Dr Stephen Wilkinson

University of Wolverhampton

Stephen Wilkinson (MSci, MSc, PhD, DIC, ARSM, FGS, FRMS, FHEA) is currently the course leader for the BEng (Hons) Civil & Transportation Engineering Programme at the University of Wolverhampton. He has taught and researched in the field of geotechnical engineering for the last 11 years. He specilises in micro-imaging, image quantification/analysis, variability with scale, and geobiotechnology applications within engineering geology. His research work incorporates and is supported by a broard range of disciplines including: Civil Engineering, Environmental Science, Biological Sciences and Geology. He has worked on 11 funded research projects across his areas of research interest. During the last 2 years he has published 16 articles in across these fields.

dont miss

Ground biomineralisation to create permeability barriers

Applied Geomicrobiology involves the utilisation of microbial processes in order to alture the properties of ground materials. The aim of this seminar is to discuss ways in which this might be achieved and to outline a research example of such an approach. The key example is biomineralisation (solidification of soils by biological processes). The work is experimental in the UK, but has been applied by others on-site outside the UK.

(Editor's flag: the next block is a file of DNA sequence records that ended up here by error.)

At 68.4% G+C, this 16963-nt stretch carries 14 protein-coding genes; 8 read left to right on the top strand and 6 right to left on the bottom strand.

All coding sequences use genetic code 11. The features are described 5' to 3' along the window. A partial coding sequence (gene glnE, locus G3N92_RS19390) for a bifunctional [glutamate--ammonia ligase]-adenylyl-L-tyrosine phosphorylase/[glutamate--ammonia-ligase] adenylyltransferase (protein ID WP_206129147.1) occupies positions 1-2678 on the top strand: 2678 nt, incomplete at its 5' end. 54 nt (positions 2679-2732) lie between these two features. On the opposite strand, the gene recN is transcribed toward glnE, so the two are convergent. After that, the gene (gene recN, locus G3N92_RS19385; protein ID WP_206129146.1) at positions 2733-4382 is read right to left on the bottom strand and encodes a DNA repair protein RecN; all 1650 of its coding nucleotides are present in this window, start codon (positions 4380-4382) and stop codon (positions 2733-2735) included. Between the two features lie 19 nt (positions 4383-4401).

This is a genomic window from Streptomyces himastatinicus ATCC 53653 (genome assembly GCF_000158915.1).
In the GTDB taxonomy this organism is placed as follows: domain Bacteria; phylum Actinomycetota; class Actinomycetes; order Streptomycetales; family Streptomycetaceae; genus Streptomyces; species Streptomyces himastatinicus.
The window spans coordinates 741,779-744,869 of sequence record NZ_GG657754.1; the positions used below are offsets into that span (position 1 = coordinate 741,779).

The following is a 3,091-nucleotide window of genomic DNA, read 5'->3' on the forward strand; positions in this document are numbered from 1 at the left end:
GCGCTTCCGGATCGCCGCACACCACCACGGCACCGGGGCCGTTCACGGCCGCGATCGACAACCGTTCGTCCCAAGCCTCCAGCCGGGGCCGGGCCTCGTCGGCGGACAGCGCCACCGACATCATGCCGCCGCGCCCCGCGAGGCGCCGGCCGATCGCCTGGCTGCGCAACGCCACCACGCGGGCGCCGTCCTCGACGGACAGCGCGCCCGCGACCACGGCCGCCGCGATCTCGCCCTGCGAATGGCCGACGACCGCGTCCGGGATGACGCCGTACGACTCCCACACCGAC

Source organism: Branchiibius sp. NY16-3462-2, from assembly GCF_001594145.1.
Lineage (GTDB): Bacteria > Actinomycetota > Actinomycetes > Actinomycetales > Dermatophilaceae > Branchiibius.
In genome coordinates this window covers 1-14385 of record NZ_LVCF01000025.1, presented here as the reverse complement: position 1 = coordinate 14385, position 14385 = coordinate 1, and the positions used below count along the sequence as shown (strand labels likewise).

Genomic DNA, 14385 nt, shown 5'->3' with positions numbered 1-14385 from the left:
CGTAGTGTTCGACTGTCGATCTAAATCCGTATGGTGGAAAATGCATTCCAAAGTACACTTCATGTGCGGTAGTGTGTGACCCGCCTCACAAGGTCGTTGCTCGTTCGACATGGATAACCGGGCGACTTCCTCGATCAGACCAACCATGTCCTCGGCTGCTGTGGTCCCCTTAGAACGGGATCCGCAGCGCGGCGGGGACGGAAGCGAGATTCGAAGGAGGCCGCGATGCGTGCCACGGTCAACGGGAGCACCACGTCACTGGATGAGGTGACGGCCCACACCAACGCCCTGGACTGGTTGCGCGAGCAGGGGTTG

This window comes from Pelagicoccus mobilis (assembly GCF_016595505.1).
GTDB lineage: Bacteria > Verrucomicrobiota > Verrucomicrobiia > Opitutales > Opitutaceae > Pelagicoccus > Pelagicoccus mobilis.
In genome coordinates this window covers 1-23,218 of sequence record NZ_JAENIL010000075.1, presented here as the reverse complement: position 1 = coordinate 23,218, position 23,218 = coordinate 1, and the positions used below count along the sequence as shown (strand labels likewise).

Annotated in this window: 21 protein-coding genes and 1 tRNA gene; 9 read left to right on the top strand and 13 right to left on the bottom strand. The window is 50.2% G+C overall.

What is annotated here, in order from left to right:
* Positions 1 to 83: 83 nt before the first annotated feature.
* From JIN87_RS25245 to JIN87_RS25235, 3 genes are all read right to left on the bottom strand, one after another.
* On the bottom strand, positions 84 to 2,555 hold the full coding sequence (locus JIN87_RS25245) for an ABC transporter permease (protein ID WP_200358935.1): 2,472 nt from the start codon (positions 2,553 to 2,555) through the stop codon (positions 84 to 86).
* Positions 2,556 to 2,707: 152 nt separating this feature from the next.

EVEN MORE SEMINARS

  • Lucian Gill: Speaking at the Contamination Expo

    Lucian Gill - Remediation of Persistent Contamination in Groundwater using Soil Based Reedbeds

  • Graham OMahony BSc (HONS): Speaking at the Contamination Expo

    Graham OMahony BSc (HONS) - Asbestos in Soils Training – As clear as Mud

  • Graham Warren: Speaking at the Contamination Expo

    Graham Warren - Asbestos Sector SNVQ Challenge: The ACAD/CITB solution for everyone

  • Rebecca Kite: Speaking at the Contamination Expo

    Rebecca Kite - The future of alternatively powered freight

  • Dr Robert Keighley: Speaking at the Contamination Expo

    Dr Robert Keighley - Identification & quantification of Microplastics found in the deepest living organisms